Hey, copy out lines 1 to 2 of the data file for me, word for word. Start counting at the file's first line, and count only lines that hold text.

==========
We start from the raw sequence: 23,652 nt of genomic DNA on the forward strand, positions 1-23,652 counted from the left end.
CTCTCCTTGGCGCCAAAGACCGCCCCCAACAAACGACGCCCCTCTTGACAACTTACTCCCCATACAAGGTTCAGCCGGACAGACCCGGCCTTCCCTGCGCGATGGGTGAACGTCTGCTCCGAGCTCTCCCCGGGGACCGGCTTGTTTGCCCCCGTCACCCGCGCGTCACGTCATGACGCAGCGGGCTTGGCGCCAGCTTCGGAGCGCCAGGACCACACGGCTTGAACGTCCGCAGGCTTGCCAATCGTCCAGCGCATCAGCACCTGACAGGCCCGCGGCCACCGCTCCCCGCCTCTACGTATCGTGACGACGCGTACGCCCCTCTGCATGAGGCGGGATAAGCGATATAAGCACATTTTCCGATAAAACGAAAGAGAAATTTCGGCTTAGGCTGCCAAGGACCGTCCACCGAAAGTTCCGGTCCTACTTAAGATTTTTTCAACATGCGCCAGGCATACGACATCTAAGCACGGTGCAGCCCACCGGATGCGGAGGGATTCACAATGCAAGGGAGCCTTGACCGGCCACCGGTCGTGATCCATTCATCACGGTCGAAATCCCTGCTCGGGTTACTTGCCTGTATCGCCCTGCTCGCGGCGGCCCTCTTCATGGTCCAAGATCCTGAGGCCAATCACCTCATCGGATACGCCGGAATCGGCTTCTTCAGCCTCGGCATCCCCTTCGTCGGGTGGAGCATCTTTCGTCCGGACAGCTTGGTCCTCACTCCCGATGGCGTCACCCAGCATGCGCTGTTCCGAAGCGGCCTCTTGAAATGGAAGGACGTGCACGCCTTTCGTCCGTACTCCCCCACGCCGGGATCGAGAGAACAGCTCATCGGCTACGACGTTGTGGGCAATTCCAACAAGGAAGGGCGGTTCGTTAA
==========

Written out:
We start from the raw sequence: 23,652 nt of genomic DNA on the forward strand, positions 1-23,652 counted from the left end.
CTCTCCTTGGCGCCAAAGACCGCCCCCAACAAACGACGCCCCTCTTGACAACTTACTCCCCATACAAGGTTCAGCCGGACAGACCCGGCCTTCCCTGCGCGATGGGTGAACGTCTGCTCCGAGCTCTCCCCGGGGACCGGCTTGTTTGCCCCCGTCACCCGCGCGTCACGTCATGACGCAGCGGGCTTGGCGCCAGCTTCGGAGCGCCAGGACCACACGGCTTGAACGTCCGCAGGCTTGCCAATCGTCCAGCGCATCAGCACCTGACAGGCCCGCGGCCACCGCTCCCCGCCTCTACGTATCGTGACGACGCGTACGCCCCTCTGCATGAGGCGGGATAAGCGATATAAGCACATTTTCCGATAAAACGAAAGAGAAATTTCGGCTTAGGCTGCCAAGGACCGTCCACCGAAAGTTCCGGTCCTACTTAAGATTTTTTCAACATGCGCCAGGCATACGACATCTAAGCACGGTGCAGCCCACCGGATGCGGAGGGATTCACAATGCAAGGGAGCCTTGACCGGCCACCGGTCGTGATCCATTCATCACGGTCGAAATCCCTGCTCGGGTTACTTGCCTGTATCGCCCTGCTCGCGGCGGCCCTCTTCATGGTCCAAGATCCTGAGGCCAATCACCTCATCGGATACGCCGGAATCGGCTTCTTCAGCCTCGGCATCCCCTTCGTCGGGTGGAGCATCTTTCGTCCGGACAGCTTGGTCCTCACTCCCGATGGCGTCACCCAGCATGCGCTGTTCCGAAGCGGCCTCTTGAAATGGAAGGACGTGCACGCCTTTCGTCCGTACTCCCCCACGCCGGGATCGAGAGAACAGCTCATCGGCTACGACGTTGTGGGCAATTCCAACAAGGAAGGGCGGTTCGTTAA